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Section 10.9 Chapter Exercises

  1. Explain the difference between the following pairs of terms:

    1. Fill in the blanks.

      1. __________ an exception is Java's way of signaling that some kind of abnormal situation has occurred.

      2. The only place that an exception can be thrown in a Java program is within a __________ .

      3. The block of statements placed within a catch block is generally known as an __________ .

      4. To determine a statement's __________ scope, you have to trace the program's execution.

      5. To determine a statement's __________ scope, you can just read its definition.

      6. When a method is called, a representation of the method call is placed on the __________ .

      7. The root of Java's exception hierarchy is the __________ class.

      8. A __________ exception must be either caught or declared within the method in which it might be thrown. [4]

      9. An __________ exception can be left up to Java to handle.

    2. Compare and contrast the four different ways of handling exceptions within a program.

    3. Suppose you have a program that asks the user to input a string of no more than five letters. Describe the steps you'd need to take in order to design a StringTooLongException to handle cases where the user types in too many characters.

    4. Exceptions require more computational overhead than normal processing. Explain.

    5. Suppose the following ExerciseExample program is currently executing the if statement in method2():

      public class ExerciseExample {
        public void method1(int M) {
          try {
            System.out.println("Entering try block");
            method2( M );
            System.out.println("Exiting try block");
          } catch (Exception e) {
            System.out.println("ERROR: " + e.getMessage());
        } // method1()
        public void method2(int M) {
          if (M > 100)
            throw new ArithmeticException(M + " is too large");
        public static void main(String argv[]) {
          ExerciseExample ex = new ExerciseExample();
      } // ExerciseExample
      Draw a picture of the method call stack that represents this situation.

    6. Repeat the previous exercise for the situation where the program is currently executing the second println() statement in method1().

    7. Draw a hierarchy chart that represents the static scoping relationships among the elements of the ExerciseExample program.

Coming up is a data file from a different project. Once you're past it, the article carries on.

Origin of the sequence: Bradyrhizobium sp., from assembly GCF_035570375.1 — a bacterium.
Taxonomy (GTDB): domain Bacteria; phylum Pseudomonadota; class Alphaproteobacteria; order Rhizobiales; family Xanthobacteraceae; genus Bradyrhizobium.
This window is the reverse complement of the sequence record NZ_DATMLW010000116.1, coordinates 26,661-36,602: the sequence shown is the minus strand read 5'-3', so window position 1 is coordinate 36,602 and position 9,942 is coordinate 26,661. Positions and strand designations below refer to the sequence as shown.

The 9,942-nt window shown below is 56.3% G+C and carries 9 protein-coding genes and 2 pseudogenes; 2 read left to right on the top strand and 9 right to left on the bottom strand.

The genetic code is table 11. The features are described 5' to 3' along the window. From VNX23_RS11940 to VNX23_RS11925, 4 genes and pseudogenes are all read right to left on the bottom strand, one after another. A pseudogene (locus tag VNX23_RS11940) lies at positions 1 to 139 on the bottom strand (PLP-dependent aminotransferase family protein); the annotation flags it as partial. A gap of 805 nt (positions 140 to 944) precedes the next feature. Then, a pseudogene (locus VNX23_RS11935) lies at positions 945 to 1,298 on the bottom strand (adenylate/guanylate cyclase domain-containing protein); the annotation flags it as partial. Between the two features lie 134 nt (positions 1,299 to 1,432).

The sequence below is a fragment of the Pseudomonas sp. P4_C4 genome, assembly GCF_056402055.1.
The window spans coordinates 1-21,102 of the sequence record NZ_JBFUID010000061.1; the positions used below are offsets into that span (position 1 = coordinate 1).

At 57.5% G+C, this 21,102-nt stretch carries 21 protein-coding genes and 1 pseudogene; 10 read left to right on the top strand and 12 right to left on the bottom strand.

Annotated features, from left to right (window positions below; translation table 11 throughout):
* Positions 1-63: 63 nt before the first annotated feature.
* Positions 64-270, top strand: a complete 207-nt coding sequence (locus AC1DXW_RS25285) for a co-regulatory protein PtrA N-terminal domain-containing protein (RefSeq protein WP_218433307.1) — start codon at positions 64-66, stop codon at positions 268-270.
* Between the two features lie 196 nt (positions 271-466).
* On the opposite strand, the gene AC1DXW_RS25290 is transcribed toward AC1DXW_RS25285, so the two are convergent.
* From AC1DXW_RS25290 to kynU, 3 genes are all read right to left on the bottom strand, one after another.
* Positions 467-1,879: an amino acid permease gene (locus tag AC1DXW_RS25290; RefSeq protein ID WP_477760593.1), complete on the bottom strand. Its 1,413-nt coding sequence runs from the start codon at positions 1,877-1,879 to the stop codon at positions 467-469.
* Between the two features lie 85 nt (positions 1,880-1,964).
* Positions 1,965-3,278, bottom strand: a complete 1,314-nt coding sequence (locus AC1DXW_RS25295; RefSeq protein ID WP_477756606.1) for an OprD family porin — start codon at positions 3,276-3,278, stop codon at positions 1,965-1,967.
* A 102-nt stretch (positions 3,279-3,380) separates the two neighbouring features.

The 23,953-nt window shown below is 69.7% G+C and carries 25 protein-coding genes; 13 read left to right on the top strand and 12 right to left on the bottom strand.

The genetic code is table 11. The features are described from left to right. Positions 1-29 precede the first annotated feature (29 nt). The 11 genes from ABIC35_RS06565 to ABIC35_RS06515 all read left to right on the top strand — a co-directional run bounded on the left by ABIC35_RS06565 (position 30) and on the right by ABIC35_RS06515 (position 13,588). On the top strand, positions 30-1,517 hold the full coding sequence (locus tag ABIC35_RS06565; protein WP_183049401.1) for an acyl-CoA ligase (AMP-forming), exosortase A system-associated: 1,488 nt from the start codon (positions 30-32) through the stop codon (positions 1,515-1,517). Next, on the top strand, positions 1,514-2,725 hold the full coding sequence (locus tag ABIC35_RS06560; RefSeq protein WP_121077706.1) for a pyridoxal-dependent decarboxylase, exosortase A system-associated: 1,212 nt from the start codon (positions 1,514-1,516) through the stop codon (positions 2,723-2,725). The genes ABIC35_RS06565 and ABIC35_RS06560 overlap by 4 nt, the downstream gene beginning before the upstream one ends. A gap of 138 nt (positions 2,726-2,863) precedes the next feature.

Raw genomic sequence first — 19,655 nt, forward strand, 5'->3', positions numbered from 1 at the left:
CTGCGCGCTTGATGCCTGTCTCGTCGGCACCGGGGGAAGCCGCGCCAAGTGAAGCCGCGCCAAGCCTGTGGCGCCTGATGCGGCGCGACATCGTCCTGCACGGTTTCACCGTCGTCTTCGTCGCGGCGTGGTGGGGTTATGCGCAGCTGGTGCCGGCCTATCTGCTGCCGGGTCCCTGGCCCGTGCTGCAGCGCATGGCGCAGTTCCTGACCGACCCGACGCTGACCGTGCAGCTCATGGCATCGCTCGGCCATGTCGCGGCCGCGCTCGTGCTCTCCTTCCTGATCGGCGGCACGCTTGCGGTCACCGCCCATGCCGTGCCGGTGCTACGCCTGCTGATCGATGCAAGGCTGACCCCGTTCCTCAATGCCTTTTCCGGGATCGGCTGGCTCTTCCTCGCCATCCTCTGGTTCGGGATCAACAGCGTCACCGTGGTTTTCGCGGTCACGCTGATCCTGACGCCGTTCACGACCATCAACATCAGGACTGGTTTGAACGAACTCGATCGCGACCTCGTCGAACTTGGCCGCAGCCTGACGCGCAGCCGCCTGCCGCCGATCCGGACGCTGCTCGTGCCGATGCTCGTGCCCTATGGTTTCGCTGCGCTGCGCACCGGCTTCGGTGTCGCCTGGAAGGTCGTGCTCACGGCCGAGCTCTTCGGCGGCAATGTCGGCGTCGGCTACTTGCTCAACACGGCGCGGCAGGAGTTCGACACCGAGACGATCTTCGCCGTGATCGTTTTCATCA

8. What would be printed by the ExerciseExample program when it is run?

    9. What would be printed by the ExerciseExample program, if the statement in its main method were changed to ex.method1(5)?

    10. Consider again the ExerciseExample program. If the exception thrown were Exception rather than ArithmeticException, explain why we would get the following error message: java.lang.Exception must be caught, or it must be declared .

    11. Write a try/catch block that throws an Exception if the value of variable X is less than zero. The exception should be an instance of Exception and, when it is caught, the message returned by getMessage() should be “ERROR: Negative value in X coordinate.”

    12. Look at the IntFieldTester program (Listing 10.6.5) and the IntField class definition (Listing 10.6.4). Suppose the user inputs a value that's greater than 100. Show what the method call stack would look like when the IntField.getInt() method is executing the num > bound expression.

    13. As a continuation of the previous exercise, show what the program's output would be if the user input a value greater than 100.

    14. As a continuation of the previous exercise, modify the IntOutOfRangeException handler so that it prints the message call stack. Then show what it would print.

    15. Define a subclass of RuntimeException named InvalidPasswordException, which contains two constructors. The first constructor takes no parameters and an exception thrown with this constructor should return “ERROR: invalid password” when its getMessage() is invoked. The second constructor takes a single String parameter. Exceptions thrown with this constructor should return the constructor's argument when getMessage() is invoked.

    16. Extend the IntField class so that it will constrain the integer JTextField to an int between both a lower and upper bound. In other words, it should throw an exception if the user types in a value lower than the lower bound or greater than the upper bound.

    17. Design Issue: One of the preconditions for the InsertionSort() method (in Ch. 9) is that its array parameter not be null. Of course, this precondition would fail if the array were passed a null array reference. In that case, Java would throw a NullPointerException and terminate the program. Is this an appropriate way to handle that exception?

    18. With respect to the previous exercise, suppose you decide that it is more appropriate to handle the NullPointerException by presenting an error dialog. Modify the method to accommodate this behavior.

    19. Design Issue: Another possible way to design the sequentialSearch() method (in Ch. 9) would be to have it throw an exception when its key is not found in the array. Is this a good design? Explain.

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